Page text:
This is not how you run a platform. Developers remember. Pull the rug out from under them once, and they’ll be reluctant to stand with you in the future. So despite having a record-setting January with $1 billion transferred in its peer-to-peer payments app, Venmo just shot itself in the foot.
After six years of providing an API for developers to build experiences atop its money transfer system, this month Venmo suddenly changed its dev site to read “The Venmo API is no longer available. We’re sorry for the inconvenience, please reach out to our Support team if you have questions.”
It didn’t have to be this way.
[Update: Venmo seems to be confused. According to statement below from Venmo and the message on the developer site, the API is no longer available. But now Venmo tells me the API is still available to existing developers, but not to new ones, which can be a sign of an impending shut down. We’ll update with more info soon once Venmo figures itself out. Parts of this article have been changed for accuracy.
Update 2: I just spoke with Venmo and they’ve issued this new statement apologizing for being unclear. “The Venmo API is still available to existing users, however we are not offering access to new users. We apologize for the confusion created by the ambiguity in our prior statement.”
After speaking with the company, it sounds like the plan is not completely shut down the existing API, but that it may remove some features. It’s going to push developers onto its new Pay With Venmo system for paying businesses.]
Venmo began promoting the API back in 2010, hosting and participating in hackathons to get more built on its platform. College kids made mobile sites to divide road-trip gas costs. Papa Johns let you split a pizza’s price with Venmo. The API’s login, friend finding, and payment options supported Siri workarounds, smartwatch apps, and ways to tip street musicians.
For serious businesses, Venmo’s Payouts API allowed money transfers to contractors like “drivers, dog walkers, handymen” and more according to this promo video. It was billed as an easy way to avoid having to collect people’s bank account info to pay them.
But when it came time to communicate that the existing API was going to change and developers would be pushed to the new API, Venmo stayed silent except for posting a confusing message on its dev site. The company seems to have been caught up in its new feature that let people pay for Munchery food or Gametime tickets. There was no formal statement, or warnings about future potential changes. Just the flippant message on the dev site.
One source tells me there may have been security concerns with the API, but that’s not confirmed. Even if so, there would have been a more tactful way to handle it.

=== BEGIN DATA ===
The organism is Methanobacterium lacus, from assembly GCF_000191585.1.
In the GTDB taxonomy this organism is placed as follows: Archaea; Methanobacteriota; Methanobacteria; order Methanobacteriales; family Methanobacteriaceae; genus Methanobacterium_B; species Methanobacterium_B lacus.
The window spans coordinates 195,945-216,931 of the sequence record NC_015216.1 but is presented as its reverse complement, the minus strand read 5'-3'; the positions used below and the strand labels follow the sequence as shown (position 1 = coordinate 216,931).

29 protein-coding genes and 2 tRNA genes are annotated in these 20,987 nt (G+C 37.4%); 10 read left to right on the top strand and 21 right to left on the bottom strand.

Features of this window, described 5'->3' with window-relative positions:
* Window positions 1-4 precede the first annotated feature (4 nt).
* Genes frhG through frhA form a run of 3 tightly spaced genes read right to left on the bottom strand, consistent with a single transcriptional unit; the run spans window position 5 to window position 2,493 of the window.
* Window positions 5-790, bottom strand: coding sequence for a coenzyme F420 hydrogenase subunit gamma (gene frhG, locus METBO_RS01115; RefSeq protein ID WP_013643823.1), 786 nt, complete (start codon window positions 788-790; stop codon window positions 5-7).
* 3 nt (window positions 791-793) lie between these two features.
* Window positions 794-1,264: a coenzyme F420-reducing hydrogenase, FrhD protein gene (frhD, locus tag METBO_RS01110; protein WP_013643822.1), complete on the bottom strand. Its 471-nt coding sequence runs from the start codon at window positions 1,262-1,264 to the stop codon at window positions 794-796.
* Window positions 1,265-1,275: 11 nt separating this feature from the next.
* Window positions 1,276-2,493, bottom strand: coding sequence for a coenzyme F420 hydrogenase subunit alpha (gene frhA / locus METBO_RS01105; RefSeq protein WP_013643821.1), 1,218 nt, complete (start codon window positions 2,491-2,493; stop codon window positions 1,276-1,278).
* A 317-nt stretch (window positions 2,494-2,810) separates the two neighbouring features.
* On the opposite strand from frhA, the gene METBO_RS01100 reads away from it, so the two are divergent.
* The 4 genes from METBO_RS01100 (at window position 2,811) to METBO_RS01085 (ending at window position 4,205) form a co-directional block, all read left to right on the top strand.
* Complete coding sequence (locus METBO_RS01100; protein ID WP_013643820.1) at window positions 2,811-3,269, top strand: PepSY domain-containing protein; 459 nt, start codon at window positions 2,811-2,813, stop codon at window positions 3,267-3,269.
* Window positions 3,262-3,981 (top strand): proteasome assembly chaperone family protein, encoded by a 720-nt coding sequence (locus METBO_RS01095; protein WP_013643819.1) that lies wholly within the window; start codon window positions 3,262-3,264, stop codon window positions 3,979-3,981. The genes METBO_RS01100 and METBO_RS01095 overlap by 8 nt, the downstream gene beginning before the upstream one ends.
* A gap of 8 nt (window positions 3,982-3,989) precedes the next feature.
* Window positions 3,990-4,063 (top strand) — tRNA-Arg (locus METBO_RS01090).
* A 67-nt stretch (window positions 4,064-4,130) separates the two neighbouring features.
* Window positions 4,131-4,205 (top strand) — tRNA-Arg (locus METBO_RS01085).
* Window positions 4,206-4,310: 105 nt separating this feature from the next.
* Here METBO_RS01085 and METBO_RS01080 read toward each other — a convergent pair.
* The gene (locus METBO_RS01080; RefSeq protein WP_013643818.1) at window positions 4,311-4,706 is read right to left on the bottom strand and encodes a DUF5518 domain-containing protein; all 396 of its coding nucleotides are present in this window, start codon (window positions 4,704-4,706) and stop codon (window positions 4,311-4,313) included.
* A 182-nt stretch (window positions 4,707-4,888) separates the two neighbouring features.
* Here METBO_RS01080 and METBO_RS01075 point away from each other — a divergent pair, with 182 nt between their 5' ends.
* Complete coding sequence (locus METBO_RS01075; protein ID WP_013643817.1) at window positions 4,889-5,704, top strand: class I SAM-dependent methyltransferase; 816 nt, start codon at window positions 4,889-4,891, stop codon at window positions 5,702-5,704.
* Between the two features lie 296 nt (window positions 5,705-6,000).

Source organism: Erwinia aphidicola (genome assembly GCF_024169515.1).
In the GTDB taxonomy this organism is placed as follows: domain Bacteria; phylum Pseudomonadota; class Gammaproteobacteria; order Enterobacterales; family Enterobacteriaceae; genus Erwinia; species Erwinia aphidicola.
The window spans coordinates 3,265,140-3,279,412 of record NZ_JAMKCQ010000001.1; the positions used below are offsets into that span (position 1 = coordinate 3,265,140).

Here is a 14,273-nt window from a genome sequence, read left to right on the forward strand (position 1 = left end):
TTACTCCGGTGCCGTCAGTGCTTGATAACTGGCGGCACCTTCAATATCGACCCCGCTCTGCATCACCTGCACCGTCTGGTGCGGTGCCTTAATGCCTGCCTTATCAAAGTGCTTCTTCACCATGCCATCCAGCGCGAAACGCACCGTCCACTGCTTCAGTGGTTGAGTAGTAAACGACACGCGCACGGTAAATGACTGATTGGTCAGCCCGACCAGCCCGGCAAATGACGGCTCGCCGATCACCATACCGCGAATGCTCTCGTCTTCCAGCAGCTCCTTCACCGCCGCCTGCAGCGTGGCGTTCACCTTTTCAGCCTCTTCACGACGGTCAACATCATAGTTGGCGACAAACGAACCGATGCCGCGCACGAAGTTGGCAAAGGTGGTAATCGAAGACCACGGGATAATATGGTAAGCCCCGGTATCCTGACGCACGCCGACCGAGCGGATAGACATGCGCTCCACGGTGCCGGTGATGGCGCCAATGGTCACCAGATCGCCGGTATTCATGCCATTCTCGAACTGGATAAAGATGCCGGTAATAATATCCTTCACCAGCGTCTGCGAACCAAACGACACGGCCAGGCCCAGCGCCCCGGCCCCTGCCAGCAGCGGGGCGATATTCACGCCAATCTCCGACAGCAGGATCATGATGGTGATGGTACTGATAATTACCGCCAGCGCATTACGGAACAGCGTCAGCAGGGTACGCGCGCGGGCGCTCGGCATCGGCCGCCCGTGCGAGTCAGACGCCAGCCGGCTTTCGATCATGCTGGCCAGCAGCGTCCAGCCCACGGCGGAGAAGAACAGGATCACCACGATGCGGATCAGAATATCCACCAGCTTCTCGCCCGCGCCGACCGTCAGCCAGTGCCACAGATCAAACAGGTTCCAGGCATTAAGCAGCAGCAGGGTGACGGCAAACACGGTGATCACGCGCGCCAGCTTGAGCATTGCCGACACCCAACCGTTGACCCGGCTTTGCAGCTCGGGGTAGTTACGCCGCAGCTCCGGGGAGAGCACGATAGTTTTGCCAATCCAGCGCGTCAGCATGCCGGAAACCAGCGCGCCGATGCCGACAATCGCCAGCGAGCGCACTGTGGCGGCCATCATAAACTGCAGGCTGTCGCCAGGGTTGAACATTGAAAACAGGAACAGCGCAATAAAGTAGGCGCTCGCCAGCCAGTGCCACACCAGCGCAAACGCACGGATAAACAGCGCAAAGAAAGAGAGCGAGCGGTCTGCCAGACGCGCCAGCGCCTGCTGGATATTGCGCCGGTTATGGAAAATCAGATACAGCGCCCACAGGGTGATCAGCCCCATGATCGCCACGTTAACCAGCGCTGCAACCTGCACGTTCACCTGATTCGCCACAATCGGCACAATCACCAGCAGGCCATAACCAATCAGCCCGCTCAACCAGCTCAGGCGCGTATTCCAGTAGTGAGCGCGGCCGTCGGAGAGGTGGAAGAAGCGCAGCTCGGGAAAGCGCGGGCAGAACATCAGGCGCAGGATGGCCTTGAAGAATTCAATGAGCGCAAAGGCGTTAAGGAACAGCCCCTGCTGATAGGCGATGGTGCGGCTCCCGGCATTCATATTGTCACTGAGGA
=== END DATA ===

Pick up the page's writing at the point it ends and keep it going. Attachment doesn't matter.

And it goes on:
Venmo didn’t even have a statement prepared when I first asked, but eventually responded with this, which turned out to be highly inaccurate:
“We have made the very tough decision to no longer offer access to the Venmo Developer API. We’ve been working hard to build a strong peer-to-peer platform, as well as a new feature that allows users to potentially pay merchant apps with Venmo – unfortunately, with the work that’s required to continue delivering upon these goals, we sadly can’t give the use of our API the attention it truly deserves.
We take this very seriously as we’ve contributed to the developer community for so long, but it’s important to us that we create a DevAPI experience that meets both the needs of our users, and the level of care they’ve come to expect with Venmo. We’ll be reevaluating down the road, but in the meantime, we are working on what that transition will look like and will communicate that soon.”
And again, here’s Venmo’s apology about that being unclear. “The Venmo API is still available to existing users, however we are not offering access to new users. We apologize for the confusion created by the ambiguity in our prior statement.”
While the words sound sincere, the actions were careless. Venmo seemed intent on sweeping the whole situation under the rug rather than being up front with developers. This is the community that stuck with Venmo from fledgling startup, to being acquired by Braintree, through Braintree getting acquired by payments empire PayPal.
The company says it will re-evaluate the API down the road, but developers may have a hard time trust it after this lack of communication. If Venmo doesn’t honorably support the ecosystem of apps around it, Venmo could become more susceptible to competition from Apple Pay, Facebook, and everyone else.